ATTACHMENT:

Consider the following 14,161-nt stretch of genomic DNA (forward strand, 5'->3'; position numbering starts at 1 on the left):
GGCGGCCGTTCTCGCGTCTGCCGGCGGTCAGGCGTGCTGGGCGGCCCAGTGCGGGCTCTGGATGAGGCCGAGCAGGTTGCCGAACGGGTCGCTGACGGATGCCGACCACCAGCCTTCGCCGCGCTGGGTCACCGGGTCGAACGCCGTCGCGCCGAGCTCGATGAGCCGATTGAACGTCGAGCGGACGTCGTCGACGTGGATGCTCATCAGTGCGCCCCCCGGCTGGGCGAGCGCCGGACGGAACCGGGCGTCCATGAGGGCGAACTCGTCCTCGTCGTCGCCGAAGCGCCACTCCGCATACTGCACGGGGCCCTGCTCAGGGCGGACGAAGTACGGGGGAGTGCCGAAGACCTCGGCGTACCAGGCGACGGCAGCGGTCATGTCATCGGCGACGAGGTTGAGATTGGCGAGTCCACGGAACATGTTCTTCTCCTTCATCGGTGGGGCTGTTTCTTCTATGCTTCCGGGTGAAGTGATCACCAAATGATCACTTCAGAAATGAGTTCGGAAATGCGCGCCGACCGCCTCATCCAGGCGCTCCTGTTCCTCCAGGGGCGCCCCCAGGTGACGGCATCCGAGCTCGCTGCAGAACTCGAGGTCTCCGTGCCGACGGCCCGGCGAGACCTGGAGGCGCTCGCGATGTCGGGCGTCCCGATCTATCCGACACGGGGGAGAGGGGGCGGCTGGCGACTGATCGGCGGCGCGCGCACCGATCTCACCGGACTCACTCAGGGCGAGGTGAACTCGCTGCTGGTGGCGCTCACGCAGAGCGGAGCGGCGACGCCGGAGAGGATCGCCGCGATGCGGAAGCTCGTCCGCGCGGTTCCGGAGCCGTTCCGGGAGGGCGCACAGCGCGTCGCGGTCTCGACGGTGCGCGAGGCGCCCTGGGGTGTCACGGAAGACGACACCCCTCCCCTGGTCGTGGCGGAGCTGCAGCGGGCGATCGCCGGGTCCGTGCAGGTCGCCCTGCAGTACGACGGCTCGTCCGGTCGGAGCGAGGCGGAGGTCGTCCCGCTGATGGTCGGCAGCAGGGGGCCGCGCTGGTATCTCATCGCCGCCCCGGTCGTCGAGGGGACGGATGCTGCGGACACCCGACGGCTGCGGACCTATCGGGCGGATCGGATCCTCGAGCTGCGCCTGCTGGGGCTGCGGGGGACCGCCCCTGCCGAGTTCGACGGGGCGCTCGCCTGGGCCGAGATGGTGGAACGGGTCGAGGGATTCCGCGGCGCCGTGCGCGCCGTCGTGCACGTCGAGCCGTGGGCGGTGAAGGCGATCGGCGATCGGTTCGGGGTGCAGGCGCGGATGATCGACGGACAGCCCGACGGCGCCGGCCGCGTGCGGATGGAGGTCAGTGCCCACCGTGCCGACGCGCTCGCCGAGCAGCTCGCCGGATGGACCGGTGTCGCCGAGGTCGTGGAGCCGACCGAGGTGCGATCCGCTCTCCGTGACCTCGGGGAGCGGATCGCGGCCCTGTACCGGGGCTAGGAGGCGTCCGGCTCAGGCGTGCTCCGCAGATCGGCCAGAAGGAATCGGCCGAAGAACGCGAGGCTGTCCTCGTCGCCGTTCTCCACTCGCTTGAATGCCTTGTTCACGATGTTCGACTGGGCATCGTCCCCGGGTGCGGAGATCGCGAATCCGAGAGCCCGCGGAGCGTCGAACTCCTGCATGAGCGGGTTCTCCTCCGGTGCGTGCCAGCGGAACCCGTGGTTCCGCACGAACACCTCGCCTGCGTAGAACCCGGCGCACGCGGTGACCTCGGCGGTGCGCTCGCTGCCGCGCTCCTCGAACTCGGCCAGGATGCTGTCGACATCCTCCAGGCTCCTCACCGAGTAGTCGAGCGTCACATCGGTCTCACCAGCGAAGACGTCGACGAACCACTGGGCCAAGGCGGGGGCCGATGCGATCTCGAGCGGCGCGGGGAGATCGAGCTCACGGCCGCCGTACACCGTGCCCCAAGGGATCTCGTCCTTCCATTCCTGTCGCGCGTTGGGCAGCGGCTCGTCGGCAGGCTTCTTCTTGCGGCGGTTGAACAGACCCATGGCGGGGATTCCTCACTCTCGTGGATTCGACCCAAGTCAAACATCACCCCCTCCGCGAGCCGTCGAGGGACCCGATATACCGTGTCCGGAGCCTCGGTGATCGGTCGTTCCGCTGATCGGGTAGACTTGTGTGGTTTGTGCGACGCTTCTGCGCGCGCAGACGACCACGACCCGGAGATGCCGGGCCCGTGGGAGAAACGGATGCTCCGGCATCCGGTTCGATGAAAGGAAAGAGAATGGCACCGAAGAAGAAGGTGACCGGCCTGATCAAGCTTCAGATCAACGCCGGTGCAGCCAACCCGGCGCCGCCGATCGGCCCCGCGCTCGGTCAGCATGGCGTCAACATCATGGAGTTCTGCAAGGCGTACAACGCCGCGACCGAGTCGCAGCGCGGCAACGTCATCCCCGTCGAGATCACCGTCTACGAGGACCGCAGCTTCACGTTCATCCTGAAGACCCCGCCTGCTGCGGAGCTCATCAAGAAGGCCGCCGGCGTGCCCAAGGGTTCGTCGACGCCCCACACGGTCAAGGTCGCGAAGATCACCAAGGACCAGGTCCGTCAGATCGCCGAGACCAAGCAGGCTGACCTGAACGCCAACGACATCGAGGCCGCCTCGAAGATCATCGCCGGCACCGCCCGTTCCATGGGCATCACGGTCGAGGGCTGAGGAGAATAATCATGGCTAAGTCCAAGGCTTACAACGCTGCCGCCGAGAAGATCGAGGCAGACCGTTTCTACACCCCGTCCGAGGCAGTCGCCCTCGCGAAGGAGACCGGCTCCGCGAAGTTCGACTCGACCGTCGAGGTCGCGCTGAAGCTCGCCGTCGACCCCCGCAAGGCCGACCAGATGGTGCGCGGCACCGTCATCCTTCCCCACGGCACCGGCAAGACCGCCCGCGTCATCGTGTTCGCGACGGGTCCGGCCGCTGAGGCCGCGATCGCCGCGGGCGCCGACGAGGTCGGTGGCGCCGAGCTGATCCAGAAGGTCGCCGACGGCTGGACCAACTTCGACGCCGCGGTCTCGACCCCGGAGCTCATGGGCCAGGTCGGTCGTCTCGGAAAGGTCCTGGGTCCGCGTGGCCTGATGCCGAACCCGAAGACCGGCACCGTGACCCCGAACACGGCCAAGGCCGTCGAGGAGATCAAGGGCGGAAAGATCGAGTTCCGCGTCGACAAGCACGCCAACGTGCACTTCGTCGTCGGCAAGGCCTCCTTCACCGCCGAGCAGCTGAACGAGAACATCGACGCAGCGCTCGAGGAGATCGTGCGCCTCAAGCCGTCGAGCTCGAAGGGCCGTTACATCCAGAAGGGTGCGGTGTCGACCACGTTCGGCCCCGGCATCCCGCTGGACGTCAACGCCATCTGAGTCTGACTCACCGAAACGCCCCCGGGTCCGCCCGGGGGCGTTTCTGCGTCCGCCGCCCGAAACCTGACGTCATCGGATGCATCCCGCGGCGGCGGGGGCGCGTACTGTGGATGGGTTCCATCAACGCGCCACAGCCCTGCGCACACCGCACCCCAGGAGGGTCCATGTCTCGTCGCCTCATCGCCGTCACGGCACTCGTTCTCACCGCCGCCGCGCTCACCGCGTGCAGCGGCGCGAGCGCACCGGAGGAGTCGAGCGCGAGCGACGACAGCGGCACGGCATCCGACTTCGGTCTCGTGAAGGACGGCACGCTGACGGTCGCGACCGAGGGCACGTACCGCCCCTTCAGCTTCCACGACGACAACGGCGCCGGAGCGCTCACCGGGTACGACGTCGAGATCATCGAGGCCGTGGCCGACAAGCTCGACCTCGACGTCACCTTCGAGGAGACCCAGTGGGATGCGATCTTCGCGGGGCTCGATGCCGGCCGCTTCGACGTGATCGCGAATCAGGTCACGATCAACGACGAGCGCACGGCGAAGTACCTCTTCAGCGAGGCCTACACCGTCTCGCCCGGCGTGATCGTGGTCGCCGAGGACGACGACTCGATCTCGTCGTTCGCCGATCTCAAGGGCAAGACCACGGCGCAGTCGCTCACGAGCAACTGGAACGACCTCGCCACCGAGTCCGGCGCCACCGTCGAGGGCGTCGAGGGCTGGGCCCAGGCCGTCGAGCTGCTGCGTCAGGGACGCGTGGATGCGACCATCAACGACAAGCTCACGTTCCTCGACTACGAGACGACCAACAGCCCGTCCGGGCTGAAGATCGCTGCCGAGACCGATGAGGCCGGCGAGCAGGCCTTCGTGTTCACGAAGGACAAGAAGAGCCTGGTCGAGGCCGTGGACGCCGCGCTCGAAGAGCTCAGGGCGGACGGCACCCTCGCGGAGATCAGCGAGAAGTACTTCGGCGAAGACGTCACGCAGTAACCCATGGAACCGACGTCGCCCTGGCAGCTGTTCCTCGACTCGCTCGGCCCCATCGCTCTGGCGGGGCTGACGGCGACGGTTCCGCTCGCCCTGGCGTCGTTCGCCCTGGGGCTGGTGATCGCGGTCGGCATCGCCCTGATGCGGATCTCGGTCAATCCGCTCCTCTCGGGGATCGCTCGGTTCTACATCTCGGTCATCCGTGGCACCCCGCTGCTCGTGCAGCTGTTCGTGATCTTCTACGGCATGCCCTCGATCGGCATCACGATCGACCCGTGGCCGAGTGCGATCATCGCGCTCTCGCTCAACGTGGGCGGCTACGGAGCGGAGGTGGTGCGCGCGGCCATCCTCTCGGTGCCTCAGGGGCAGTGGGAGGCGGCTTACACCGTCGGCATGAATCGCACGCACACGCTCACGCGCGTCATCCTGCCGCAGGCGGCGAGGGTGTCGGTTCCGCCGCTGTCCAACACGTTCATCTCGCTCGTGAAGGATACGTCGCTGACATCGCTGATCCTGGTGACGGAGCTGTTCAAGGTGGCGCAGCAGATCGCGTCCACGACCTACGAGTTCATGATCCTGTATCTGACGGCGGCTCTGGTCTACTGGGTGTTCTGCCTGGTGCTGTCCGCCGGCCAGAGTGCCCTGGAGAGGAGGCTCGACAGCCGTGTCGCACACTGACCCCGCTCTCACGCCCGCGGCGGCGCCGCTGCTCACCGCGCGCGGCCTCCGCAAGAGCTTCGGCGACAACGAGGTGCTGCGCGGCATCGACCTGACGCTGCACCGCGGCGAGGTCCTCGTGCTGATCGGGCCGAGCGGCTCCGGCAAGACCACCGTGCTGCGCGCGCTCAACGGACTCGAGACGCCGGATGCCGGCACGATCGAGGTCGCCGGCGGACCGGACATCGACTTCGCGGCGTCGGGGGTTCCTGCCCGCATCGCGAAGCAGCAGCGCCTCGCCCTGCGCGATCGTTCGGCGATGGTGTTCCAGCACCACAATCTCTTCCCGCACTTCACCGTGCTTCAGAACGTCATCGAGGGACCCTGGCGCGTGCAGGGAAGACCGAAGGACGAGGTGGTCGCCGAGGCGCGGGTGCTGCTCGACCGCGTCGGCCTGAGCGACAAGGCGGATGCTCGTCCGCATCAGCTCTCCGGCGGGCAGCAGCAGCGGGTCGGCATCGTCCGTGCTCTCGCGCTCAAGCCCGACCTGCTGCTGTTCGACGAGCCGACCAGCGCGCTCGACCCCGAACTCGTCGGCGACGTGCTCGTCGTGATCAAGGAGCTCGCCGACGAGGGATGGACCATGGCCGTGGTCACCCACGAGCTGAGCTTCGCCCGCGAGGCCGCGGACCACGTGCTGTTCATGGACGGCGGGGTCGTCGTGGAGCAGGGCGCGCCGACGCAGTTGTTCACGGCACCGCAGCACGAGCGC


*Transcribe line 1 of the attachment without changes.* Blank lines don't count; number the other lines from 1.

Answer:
Consider the following 14,161-nt stretch of genomic DNA (forward strand, 5'->3'; position numbering starts at 1 on the left):